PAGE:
Yorkston/Thorne/Khan - Everything Sacred - Albums - Reviews - Soundblab

Yorkston/Thorne/Khan - Everything Sacred

by Mark Steele Rating:6 Release Date:2016-01-20

An east-meets-west crossover seems a good notion, especially in the uniting three completely distinct artists from three distinct backgrounds. Though there surely is anticipation for these artists to conjure up something wonderful and meaningful, there is also the added possibility of the journey moving into waters of unfamiliarity and potentially being out of their depth. The three artists here are folk guitarist James Yorkston, Lamb double bassist with jazz leanings Jon Thorne, and, from New Delhi, sarangi master Suhail Yusuf Khan. To the uninitiated regarding North Indian classical music, a sarangi is a multi-stringed instrument not unlike the western violin.

Many groups and projects have gone before, some have succeeded and some have fallen by the wayside. The widely agreed birthing of North Indian and western music became mainstream news in the 1960’s through the Late Sitar Maestro Pandit Ravi Shankar and his huge influence upon The Beatles’ George Harrison, whilst innumerable western artists have dabbled religiously in attempting to integrate Indian melodic patterns into their repertoire via working with Indian artists or taking up a chosen instrument or vocal discipline. Taking up the challenge to blend genres from eastern and western traditions, seems to request an intense devotion and openly fruitful creativity, then from this earnest commitment has witnessed several successful artists, birth new and exciting distinct musical entities.

John McLaughlin firstly formed 70’s Jazz Fusion group The Mahavishnu Orchestra then pioneered the fusion group Shakti, consider also, The Trilok Gurtu Trio’s percussive fusion odysseys, the Late Qawaali King, Nasrat Fateh Ali Khan, pioneered what later became known as World Music through many collaborations with Peter Gabriel, further to this list in deserving a mention is Sitarist Chris Hale and Guitarist Pete Hicks with their krist bhajan group Aradhna. It only takes a step of faith out of the known, to discover there are many like-minded others. Yorkston/Thorne/Khan, with this debut, likewise seemingly appear to dip their toes in the same waters.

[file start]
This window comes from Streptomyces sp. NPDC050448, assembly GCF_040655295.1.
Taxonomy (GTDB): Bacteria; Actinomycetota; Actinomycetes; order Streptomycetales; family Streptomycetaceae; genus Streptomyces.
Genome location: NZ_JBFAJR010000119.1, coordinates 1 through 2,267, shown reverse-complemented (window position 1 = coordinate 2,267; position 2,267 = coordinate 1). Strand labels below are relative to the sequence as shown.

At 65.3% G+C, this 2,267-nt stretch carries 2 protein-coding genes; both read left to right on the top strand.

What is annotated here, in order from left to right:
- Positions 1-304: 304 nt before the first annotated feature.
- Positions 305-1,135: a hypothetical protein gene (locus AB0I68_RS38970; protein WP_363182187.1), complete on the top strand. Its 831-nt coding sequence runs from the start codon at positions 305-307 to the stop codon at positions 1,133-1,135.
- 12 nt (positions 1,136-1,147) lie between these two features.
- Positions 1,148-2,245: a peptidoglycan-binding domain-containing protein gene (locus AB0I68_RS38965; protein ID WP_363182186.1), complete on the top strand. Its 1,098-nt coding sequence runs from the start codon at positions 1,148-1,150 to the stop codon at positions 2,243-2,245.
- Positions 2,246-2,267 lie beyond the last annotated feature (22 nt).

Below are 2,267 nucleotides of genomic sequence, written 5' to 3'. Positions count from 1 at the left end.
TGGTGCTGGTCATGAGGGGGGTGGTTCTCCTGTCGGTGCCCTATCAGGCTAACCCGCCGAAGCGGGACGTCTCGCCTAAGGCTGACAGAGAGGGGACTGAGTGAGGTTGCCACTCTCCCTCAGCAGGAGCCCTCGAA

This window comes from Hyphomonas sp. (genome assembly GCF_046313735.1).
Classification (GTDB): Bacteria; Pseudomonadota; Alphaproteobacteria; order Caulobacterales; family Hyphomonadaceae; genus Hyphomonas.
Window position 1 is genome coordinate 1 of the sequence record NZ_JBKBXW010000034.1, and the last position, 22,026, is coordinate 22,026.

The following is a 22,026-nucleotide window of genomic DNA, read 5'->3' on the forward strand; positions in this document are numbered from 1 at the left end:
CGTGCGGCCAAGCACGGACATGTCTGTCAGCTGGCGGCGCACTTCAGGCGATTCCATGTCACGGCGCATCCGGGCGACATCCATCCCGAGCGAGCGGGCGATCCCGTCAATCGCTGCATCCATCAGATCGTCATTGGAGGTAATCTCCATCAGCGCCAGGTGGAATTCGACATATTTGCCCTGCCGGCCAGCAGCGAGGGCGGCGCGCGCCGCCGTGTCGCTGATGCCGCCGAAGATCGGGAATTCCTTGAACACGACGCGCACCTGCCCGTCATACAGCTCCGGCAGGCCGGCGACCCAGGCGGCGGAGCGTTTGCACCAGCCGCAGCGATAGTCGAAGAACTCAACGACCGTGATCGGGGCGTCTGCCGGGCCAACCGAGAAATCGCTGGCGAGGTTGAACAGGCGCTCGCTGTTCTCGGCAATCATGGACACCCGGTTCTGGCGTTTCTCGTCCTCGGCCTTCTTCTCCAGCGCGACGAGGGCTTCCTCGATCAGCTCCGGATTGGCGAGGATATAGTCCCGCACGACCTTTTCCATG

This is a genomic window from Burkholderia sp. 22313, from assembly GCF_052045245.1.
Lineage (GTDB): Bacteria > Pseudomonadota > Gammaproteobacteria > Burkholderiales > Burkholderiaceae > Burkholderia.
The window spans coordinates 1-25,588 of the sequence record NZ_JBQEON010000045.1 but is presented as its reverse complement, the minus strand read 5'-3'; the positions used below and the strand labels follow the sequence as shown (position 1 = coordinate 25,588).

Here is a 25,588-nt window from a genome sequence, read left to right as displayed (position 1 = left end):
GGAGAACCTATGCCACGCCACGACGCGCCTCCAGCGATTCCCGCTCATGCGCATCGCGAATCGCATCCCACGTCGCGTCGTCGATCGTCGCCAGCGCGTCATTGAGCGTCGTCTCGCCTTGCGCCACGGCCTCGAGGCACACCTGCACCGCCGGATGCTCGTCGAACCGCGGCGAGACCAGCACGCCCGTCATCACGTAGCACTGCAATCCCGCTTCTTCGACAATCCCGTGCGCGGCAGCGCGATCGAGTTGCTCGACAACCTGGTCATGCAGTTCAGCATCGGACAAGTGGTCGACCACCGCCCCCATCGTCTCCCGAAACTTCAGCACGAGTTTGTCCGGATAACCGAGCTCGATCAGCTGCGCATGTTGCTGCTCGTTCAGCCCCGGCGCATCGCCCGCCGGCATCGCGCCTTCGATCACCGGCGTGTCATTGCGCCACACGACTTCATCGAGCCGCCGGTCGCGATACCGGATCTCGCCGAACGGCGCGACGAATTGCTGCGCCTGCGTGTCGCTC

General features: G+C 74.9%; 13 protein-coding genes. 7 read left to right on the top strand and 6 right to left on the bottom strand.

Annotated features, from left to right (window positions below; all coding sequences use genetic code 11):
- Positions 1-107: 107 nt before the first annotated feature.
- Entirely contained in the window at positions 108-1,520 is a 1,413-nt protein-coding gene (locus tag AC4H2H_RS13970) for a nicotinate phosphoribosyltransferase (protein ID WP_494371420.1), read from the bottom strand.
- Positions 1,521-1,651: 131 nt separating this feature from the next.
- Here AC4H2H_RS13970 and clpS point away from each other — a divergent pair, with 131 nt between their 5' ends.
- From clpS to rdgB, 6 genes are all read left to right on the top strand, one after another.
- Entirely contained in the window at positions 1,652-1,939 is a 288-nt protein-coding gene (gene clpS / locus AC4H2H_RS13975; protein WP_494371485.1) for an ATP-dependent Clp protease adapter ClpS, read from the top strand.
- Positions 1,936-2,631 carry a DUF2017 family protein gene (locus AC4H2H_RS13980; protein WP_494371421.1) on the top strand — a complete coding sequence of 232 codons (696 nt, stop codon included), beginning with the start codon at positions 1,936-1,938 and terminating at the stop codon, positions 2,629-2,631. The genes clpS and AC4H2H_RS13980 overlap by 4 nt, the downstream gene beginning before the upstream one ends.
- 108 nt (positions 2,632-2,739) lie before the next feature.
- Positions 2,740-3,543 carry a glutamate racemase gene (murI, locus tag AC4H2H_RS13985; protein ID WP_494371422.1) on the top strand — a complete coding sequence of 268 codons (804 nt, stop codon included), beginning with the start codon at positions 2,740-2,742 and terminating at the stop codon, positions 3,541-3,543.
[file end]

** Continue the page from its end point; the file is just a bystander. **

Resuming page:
Everything Sacred combines 8 tracks to lead us on a pilgrimage and provides us with the opening offering of ‘Knotenchanz’ with Khan’s Sarangi with it’s definitive searching tone, anchored in the arms of Thorne’s floating bass,  with Yorkston’s guitar arpeggios sauntering alongside.

A cover of Ivor Cutler’s song ‘Little Black Buzzer’ could possibly be a reference to a mobile phone, mixing a Celtic melodic overlay,  accompanied by Irish vocalis Lisa O’ Neill, appendaged by Khan’s vocal scatting, while poignant lyrics recount a ramble into the hills, referencing cold rear ends and white faces. Within the tracks, Khan’s sarangi looms in the backdrop well. Following in a similar vein stylistically is ‘Song for Thirza’ possesses uncannily close Nick Drake style vocals underpinned by the combined drone aural backdrop of the three instruments, which is stretched to the title track and ‘Broken Wave’. ‘Vachaspati/Kaavya’ is a shadowy theme where the sarangi leads and the bass step forwards and backwards creating an anticipated suspense as to what could happen next.

Simple and arid sounds seem to dominate on the album, through the title track ‘Everything Sacred’ carries Yorkston’s vocals over a rustic arrangement. The 8 track closing offering ‘Blues Jumped the Goose’ shows oceanic guitar arpeggios caresses as though a soundtrack theme piece to a South American short film.

On this album there are obvious hallmarks of the musical backgrounds that these artists possess, which is evidently bias on many of the tracks. However, the styles of the three appear to struggle to mesh into a singular entity from which to extract unique and experimental compositions. There is a noted absence of percussion instruments, which could have the redefined the dynamics of the album. Everything Sacred may engage some folk, jazz and world music admirers, but it may be lost on those looking for fresh inspiration to lure them out of their musical comfort zones.

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